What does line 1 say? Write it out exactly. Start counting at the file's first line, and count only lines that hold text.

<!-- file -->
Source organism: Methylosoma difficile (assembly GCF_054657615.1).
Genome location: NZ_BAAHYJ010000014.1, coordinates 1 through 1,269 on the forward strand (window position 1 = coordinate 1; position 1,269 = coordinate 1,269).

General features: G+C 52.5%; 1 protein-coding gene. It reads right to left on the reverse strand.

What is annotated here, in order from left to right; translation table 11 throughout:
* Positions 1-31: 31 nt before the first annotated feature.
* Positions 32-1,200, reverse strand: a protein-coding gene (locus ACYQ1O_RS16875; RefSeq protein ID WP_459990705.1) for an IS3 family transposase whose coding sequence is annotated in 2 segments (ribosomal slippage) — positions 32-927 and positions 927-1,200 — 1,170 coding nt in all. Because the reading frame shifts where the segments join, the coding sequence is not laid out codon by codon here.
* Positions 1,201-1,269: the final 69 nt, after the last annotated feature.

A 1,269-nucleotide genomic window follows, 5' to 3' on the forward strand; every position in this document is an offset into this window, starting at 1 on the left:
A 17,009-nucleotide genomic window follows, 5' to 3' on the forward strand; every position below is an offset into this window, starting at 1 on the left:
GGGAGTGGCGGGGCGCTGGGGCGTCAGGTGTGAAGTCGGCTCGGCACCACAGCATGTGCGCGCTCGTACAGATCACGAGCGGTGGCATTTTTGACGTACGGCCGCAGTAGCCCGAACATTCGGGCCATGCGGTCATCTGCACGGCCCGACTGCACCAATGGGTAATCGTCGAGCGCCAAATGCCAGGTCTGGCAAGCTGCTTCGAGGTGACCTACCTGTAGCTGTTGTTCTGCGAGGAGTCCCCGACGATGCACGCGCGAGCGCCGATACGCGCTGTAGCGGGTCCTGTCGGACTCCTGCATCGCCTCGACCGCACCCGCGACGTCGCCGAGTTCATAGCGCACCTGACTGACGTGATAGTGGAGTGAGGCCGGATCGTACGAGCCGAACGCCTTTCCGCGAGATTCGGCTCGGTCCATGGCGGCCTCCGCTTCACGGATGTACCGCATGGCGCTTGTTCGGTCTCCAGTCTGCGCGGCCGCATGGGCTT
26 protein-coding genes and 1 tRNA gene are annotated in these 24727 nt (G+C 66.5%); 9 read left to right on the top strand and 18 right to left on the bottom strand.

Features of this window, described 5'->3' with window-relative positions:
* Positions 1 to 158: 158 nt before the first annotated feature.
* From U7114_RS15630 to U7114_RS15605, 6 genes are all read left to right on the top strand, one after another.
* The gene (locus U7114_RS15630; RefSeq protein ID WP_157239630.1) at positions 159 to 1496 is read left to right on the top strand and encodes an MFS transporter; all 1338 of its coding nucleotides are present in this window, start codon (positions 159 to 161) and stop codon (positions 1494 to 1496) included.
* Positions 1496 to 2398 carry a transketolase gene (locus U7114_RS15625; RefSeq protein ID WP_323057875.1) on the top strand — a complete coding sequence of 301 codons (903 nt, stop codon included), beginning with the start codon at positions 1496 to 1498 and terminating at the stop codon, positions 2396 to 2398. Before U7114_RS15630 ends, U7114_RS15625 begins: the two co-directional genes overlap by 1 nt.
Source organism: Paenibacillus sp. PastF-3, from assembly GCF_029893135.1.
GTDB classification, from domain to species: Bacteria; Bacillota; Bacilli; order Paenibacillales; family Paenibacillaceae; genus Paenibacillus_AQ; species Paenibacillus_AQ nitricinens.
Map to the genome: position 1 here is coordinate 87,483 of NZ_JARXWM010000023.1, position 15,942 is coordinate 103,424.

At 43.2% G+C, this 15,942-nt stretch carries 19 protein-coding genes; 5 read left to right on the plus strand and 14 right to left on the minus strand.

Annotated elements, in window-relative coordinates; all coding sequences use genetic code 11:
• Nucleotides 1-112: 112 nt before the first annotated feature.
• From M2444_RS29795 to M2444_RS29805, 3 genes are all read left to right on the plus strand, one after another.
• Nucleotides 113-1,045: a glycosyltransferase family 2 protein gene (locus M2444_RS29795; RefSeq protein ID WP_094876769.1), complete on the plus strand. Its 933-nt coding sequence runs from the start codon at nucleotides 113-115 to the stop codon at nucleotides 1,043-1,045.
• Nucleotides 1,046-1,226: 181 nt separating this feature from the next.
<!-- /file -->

Source organism: Methylosoma difficile (assembly GCF_054657615.1).